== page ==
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Time running out to save Darfur from mass killings. Senators Durbin, Obama, Brownback work U.S. African envoys. House members ask Bush to push UN to intervene in Tuesday UN speech.

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With the Sept. 30 deadline approaching for the pullout of African Union troops in the Darfur region of Sudan, the Sudan government continues to resist a UN peacekeeping force.

If the AU soldiers leave and not replaced with peacekeepers, people will be slaughtered.

Senators Barack Obama --who recently visited a refugee camp with people who fled to Chad to escape violence in Darfur--Dick Durbin and Sam Brownback called a meeting Friday to ask envoys from three African nations to apply pressure on Sudan. The Sudan government refuses to allow UN troops in the country.

The UN refuses to send soldiers without the Sudan government approval. President Bush--who will be at the UN in New York next week--suggested that the UN vote to send soldiers in without Sudan permission in order to prevent a genocide.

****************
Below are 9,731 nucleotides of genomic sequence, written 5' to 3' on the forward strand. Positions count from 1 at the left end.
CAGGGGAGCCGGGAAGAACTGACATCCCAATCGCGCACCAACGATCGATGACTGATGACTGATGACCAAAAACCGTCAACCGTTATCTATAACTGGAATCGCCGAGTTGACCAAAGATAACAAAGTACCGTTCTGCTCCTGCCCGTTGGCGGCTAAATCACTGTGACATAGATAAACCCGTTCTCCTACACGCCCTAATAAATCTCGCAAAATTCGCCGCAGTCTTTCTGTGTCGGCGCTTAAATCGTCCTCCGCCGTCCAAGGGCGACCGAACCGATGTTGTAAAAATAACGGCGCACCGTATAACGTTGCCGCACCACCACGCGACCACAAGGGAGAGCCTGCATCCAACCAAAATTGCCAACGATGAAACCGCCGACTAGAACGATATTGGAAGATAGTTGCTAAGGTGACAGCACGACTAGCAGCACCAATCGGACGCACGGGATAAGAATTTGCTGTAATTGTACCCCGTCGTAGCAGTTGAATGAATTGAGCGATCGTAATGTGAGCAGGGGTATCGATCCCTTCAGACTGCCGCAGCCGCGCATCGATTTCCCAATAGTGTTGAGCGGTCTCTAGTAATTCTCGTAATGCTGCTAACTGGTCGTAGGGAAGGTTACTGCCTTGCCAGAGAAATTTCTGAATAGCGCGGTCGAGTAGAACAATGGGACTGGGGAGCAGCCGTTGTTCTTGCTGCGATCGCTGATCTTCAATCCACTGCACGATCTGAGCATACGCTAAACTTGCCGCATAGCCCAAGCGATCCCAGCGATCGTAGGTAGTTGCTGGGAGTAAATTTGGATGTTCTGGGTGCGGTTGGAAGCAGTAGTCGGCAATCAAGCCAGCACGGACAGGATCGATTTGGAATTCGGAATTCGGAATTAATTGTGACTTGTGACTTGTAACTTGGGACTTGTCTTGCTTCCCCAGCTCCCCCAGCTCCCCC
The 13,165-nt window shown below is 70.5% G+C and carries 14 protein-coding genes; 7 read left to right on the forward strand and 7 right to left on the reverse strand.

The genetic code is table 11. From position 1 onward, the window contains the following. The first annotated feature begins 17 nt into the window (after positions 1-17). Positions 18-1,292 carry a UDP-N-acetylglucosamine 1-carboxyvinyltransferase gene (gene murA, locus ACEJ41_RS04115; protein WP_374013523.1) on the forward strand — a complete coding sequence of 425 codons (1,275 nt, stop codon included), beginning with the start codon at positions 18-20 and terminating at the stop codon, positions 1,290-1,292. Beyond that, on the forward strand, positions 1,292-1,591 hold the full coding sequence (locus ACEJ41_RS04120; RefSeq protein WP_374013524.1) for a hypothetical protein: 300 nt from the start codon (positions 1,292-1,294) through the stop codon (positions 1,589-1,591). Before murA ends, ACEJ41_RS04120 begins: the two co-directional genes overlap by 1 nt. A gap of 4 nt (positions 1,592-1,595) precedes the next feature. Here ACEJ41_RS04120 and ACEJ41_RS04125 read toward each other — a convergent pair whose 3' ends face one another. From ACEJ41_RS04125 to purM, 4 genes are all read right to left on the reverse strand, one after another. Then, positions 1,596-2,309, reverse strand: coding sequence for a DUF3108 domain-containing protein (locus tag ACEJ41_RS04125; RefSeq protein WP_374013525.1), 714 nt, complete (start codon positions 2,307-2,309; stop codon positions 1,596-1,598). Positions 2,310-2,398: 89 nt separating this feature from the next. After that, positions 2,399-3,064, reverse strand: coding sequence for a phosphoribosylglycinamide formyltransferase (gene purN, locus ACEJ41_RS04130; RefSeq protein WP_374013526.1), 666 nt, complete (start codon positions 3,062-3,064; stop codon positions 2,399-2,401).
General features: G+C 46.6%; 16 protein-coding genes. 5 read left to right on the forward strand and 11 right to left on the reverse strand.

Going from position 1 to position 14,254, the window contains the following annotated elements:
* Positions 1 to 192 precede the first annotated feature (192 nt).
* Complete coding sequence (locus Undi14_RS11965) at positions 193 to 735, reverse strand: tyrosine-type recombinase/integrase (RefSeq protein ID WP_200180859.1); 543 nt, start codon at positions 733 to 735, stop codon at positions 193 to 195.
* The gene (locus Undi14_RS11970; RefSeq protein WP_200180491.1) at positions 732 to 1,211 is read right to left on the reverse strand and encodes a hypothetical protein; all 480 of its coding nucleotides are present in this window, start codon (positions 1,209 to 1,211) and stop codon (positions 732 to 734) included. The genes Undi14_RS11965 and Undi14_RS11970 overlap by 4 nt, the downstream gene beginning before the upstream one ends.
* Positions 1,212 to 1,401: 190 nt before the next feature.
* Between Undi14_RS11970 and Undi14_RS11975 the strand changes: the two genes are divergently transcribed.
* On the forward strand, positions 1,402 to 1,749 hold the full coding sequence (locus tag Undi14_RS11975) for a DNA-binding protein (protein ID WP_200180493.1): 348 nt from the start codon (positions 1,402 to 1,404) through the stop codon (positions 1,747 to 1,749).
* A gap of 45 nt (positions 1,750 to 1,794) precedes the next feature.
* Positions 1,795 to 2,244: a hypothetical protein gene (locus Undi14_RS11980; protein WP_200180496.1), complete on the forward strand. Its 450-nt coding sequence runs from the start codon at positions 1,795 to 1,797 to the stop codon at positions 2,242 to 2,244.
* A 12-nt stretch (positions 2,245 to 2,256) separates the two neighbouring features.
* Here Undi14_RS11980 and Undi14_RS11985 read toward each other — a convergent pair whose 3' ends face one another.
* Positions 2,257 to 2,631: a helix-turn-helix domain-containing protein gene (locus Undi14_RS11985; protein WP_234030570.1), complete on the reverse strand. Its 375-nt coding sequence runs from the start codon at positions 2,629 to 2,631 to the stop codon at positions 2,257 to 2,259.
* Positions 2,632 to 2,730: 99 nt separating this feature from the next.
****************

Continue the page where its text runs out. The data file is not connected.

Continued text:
As the prospects of the U.S. sending a special envoy remain unclear. Obama said earlier in the week he was going to contact former Sec. of State Colin Powell and former Pres. Clinton--figures respected by African leaders--to ask them to personally intervene.

Who attended?

Durbin, Obama, Brownback, Sen. Russ Feingold, Sen. Carl Levin and senior staff for Sen. Ted Kennedy
and Sen. Arlen Specter.

Egyptian Ambassador, South African Deputy Chief of Mission and the
Ghanaian Ambassador.

Next Steps as a result of the meeting:

1. Members will reach out to African Union as a whole asking that
they extend their presence until a UN force is in place.

2. Members recognize the importance of a sustained
commitment for AU mission and will work to ensure that there is adequate
U.S. funding.

3. Diplomats are going to provide their recommendations to the
Senators about what is needed in terms of resources in the near future.